C. jejuni is an asaccharolytic bacterium and is therefore entirely dependent on a tight set of amino acids including L-aspartate, L-glutamate, L-proline and L-serine and Kreb cycle intermediates as a primary carbon and energy source [113]. Mutants of the L-serine dehydratase gene sdaA were defective to catabolize L-serine and their colonization potential in chicks was abolished [114]. Moreover, sdaA was upregulated more than two-fold in C. jejuni upon colonizing the chick cecum, indicating the importance of serine for in vivo survival [26]. Also aspA has been demonstrated to be upregulated (by 4.8-fold) in the chick cecum [115]. An aspA mutant, which was unable to use any amino acid besides L-serine, was shown to have impaired ability to persist in the intestines of outbred chickens, which can possibly be explained by the reduced growth potential of this mutant in the avian gut, because aspartate enhances oxygen-limited growth of C. jejuni in an AspA-dependent way. Also mutation in one of two genes probably involved in amino acid transportation in C. jejuni, livJ and cj0903c, resulted in a marked colonization defect in chicks [32].

Due to an observed reduction in adhesion to and invasion in cultured epithelial cells the PEB1a protein has been regarded as a putative adhesin [77, 116]. A peb1A mutant was not capable of colonizing chicks but did, however, not show a reduced binding capacity to chicken LMH cells [77]. This suggests that PEB1a serves a role other than, or next to, mediating adhesion during in vivo colonization. Indeed, the protein is mainly located in the periplasm and is believed to function as an ABC transporter of aspartate and glutamate, essential for the utilization of these amino acids as a carbon source during microaerobic growth [77, 102, 116]. However, the two-component signal peptide of PEB1a might be responsible for its localization both in the periplasm as on the cell surface, where it could act as an adhesin [116]. It is unclear whether PEB1a is present in the outer membrane, but it can definitely be found in the supernatant of C. jejuni cultures, indicating that the protein can be exported across the outer membrane. Nevertheless, no direct evidence is available that PEB1a functions as an adhesin in C. jejuni. Therefore, the inability of the peb1A mutant to colonize chicks [77] is probably attributable to the inability of this mutant to utilize glutathione, glutamine and the dipeptide γ-glutamylcysteine, although GGT activity is not affected. Thus, GGT allows the utilization of these nutrients by generating glutamate, which is then taken up by the PEB1a-dependent transporter and subsequently used as a carbon source [100].

To conclude, due to its assaccharolytic and microaerobic nature, C. jejuni is dependent on amino acids and electron acceptors other than oxygen as primary energy sources for optimal growth. Although the underlying mechanisms are not yet fully characterized, several of the key molecules and genes of the central intermediary and energy metabolism have been identified to date. It is clear that disturbance in the proper metabolism of these nutrients is accompanied by a severely hampered survival potential and colonization ability in chicks.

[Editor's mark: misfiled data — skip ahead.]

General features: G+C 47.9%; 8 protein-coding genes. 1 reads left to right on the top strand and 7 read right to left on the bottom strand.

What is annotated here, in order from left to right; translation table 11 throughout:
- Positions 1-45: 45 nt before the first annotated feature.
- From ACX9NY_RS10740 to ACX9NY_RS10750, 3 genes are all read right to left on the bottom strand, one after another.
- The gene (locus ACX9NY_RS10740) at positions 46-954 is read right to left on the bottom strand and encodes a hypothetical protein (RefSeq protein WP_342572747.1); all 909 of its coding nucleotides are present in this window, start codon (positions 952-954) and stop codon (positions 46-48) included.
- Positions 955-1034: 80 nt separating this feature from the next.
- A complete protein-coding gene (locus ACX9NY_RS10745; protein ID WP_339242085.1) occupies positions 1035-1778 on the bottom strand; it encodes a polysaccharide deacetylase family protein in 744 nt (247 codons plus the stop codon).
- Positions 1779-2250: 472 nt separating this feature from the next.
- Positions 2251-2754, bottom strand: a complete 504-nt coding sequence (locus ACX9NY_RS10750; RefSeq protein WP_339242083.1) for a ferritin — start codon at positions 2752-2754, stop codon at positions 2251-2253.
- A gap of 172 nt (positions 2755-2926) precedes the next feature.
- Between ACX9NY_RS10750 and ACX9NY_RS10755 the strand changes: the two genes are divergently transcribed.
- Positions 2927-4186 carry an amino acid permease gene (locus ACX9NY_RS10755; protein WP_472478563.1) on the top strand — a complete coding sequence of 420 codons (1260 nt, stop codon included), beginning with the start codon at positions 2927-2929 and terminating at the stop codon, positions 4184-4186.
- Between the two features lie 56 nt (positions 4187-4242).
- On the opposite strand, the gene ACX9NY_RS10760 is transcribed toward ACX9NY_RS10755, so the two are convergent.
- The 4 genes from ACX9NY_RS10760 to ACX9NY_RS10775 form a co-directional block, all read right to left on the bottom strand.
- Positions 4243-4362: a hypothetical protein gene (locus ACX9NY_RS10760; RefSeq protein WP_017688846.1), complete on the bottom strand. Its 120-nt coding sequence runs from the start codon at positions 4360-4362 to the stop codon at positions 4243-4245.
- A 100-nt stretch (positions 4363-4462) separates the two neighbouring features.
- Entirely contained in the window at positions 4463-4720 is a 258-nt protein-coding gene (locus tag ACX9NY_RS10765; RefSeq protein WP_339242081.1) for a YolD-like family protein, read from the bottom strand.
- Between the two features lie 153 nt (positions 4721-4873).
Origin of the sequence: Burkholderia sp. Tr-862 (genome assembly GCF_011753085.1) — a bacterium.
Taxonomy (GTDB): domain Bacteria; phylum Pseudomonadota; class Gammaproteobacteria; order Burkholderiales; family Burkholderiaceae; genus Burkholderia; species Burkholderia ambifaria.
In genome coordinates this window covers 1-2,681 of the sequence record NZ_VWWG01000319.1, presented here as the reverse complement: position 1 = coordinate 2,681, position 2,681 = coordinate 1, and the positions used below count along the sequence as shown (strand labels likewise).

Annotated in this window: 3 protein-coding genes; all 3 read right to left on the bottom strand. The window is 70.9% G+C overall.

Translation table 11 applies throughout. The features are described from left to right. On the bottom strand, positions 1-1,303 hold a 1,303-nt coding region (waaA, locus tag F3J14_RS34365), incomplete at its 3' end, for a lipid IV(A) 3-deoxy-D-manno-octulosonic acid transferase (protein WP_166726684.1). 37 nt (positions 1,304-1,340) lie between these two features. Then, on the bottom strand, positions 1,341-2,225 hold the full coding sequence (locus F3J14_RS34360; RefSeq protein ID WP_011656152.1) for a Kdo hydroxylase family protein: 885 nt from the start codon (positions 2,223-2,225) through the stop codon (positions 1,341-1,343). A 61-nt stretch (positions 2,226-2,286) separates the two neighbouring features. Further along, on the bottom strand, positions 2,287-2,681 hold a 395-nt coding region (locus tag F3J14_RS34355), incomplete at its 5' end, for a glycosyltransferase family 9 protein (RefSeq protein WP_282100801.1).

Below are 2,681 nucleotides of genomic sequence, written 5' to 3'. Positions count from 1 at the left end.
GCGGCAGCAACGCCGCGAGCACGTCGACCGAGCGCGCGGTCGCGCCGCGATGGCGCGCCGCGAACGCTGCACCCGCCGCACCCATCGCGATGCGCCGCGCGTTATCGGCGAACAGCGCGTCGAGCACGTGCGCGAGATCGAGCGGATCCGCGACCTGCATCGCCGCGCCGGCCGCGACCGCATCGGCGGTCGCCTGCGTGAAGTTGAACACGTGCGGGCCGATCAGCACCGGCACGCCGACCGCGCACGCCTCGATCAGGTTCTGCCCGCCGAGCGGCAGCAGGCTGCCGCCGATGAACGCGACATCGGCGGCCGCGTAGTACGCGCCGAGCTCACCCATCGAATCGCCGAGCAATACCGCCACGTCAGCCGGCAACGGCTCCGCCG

4. Vaccine Application Versus Immune Evasion

Although generally accepted that C. jejuni colonizes its avian host as a commensal, C. jejuni inefficiently adheres to and invades cells of the chicken gut epithelium [117]. This is initially followed by an inefficient inate immune response by the chick resulting eventually in the production of specific antibodies [117, 118]. Although such a response is not able to clear C. jejuni from the gut, reduced bacterial counts have been observed [118]. Moreover, if antibodies against C. jejuni are already present in the chick the ability of C. jejuni to colonize is dramatically reduced, be it due to transfer of maternal antibodies to or through immunization of such birds [13, 118]. Therefore, the recent identification of many of the factors needed by C. jejuni to colonize the chicken gut opens the way for subunit vaccine development to eradicate this pathogen from poultry flocks.

Potential vaccine candidates must be expressed during and being important for colonization in chicks. In addition they should ideally be highly immunogenic, conserved and prevalent among C. jejuni isolates. Although some promising results were obtained focussing on C. jejuni outer membrane proteins (OmpH1 and Omp18) and FlaA as subunit vaccine candidates, no effective commercial vaccine against Campylobacter in chicks is available to date [6].

Bacterial OMPs are regarded as promising vaccine components because of their accessibility for the host immune system and the key roles they play in the host-bacterium cross-talk [119]. CadF and CfrA may therefore hold much promise for such applications. Not only are they highly conserved and prevalent in C. jejuni strains, but these surface-exposed proteins are also highly immunogenic in chicks [118, 119]. Moreover, antibodies directed to CfrA were recently suggested to hinder the interaction of FeEnt with this receptor [91, 119]. C. jejuni periplasmic PEB1 can possibly be transported across the outer membrane and is highly immunogenic in humans. Whether this immunogenicity can be extended to the chicken host is not known, but clearly PEB1 deserves further attention as a possible candidate for vaccination studies in chicks. Finally, Cj0178, the secreted CiaB and transmembrane Tlp-10 may be immunogenic but their precise role during chick colonization has yet to be determined.